It Doesn’t Take Much to Make Over Your Desk
Chances are you do more at your desk than just work—it’s probably also where you lunch, binge on Pinterest, and try to guess when 5 o’clock is coming. But if the place where you’re spending 40 hours a week is “decorated” only with a tape dispenser and some lidless pens, you’re missing out on making your home away from home a bit more homey. As it turns out, with a little help from things you already own (and maybe a few paper crafts), it’s easy to design a space that’s functional, themed, and personal. Last week, my coworker Jorie and I staged our own desk makeovers.
Jorie’s Desk: Feng Shui Forest
What's on your desk:
Too much clutter: random photos tacked up, a tape dispenser floating in the middle of nowhere, more pens than I know what to do with. It feels like the inside of my seventh-grade locker.
Your desk’s worst quality:
It’s unforgivably dusty. I swear I keep a clean home, but I’ve let my desk go.
Its reputation around the office:
Like a wallflower at the prom, it has gone largely unnoticed … which only makes its She’s All That–style transformation even sweeter.
Why you picked this theme:
I’ve been attracted to the philosophy of feng shui ever since I was young. As a grownup, I figured I should bring some of that good juju to my workspace.
Changes you’ve made:
I applied the feng shui principle of dividing a space into nine equal “boxes”—each one corresponding to a facet of your life and represented by a different color:
I had to bid adieu to a few items that just didn’t jibe with the principles of feng shui, but I did get to add some great stuff:
* A faux terrarium (my desk doesn’t get enough sun to nurture a real one)
* A picture of my fiancé and I hiking in Wyoming and a photo of our dog, Winnie
* The Elements of Style, an important reference book for my job as a writer
* An issue of National Geographic for travel inspiration
Do you like the new space?
I feel calmer and lighter. You could chalk it up to the decluttering process, but I like to think my chi feels safe and happy in this workspace now.
Do your neighbors like it?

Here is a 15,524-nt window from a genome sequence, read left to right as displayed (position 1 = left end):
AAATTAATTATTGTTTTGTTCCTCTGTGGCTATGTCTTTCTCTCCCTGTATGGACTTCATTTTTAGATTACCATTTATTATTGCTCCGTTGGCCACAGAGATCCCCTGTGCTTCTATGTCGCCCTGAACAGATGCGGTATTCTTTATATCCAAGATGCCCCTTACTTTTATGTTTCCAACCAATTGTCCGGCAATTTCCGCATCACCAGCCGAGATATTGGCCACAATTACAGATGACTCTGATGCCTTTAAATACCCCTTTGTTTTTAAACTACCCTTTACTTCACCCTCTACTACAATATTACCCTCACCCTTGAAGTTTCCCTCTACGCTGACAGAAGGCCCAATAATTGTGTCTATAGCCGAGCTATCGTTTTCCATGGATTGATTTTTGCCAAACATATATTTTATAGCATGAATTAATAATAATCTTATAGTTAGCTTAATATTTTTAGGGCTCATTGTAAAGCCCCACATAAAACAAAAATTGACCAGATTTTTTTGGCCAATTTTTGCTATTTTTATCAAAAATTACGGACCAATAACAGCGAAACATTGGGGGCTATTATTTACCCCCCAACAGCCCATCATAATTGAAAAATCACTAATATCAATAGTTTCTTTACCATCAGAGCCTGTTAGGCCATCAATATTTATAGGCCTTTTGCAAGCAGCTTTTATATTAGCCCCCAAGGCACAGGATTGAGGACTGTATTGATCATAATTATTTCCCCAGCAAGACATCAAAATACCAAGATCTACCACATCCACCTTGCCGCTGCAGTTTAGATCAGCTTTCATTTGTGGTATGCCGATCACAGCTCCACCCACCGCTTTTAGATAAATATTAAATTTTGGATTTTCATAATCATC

Soon after I finished redecorating, I had several coworkers oohing and ahhing at my bountiful garden and adorable puppy pic. Freddie Prinze Jr. would totally take this new desk to the prom.
My Desk: Wes Anderson Nap Pod
What's on my desk:
A lot of paper ephemera and bumper stickers that I can’t bear to part with, a wax ear I got as a gag gift and display to scare passersby, and a lot of pop tabs that I keep meaning to put in our office’s donation box for the Ronald McDonald House.
My desk’s worst quality:
The crumbs of a thousand lunches. If I’m going to eat at my desk, you bet I’m going to act pathetic and slovenly to match the occasion.
Its reputation around the office:
I keep the dismantled parts of my long-retired standing desk beneath my current desk. It’s very crowded, and my neighbors have asked me if I have a junkyard dog living under there.
Why I picked this theme:
I’m envious of Google’s nap pods, but I figured a George Costanza–style nap situation was more attainable. As for Wes Anderson, I’ve always loved the Scalamandre wallpaper print (as seen in The Royal Tenenbaums) and knew the theme would be a great excuse to make little paper crafts, too.
What changes I made:
* The wallpaper (which was painstaking to line up)
* A “Lobby Boy” hat and Mendl’s box like those in The Grand Budapest Hotel
* A Latin book cover as a nod to Rushmore
* A Fantastic Mr. Fox mask
* A miniature Camp Ivanhoe from Moonrise Kingdom
* Turned my yellow tablecloth into Steve Zissou’s
Jacqueline Deep Search submarine, which now conceals me when I dive down to take a nap
* A lamp and decoy duck from home. They felt appropriate, even if they don’t have any Andersonian meaning.
What I think of the new space:
I worried this project was a little on the twee side, but I’m pleased with it. It’s clean, it’s cohesive, and it saved Latin—what did your desk ever do? I haven’t taken my first nap yet, but just knowing I have the option makes me feel peppy already.
What my neighbors think of it:
Several of them have already worn the Lobby Boy hat, and others have stopped to ask about my wallpaper or high-five me for my Mendl’s box. Nobody has complained about the missing junkyard dog.
Photos: Andrew Nawrocki, Groupon. Illustration: Jorie Larsen, Groupon.
Amelia is a Senior Writer who owns about 600 houses' worth of housewares. She daydreams about throwing parties and amassing more housewares.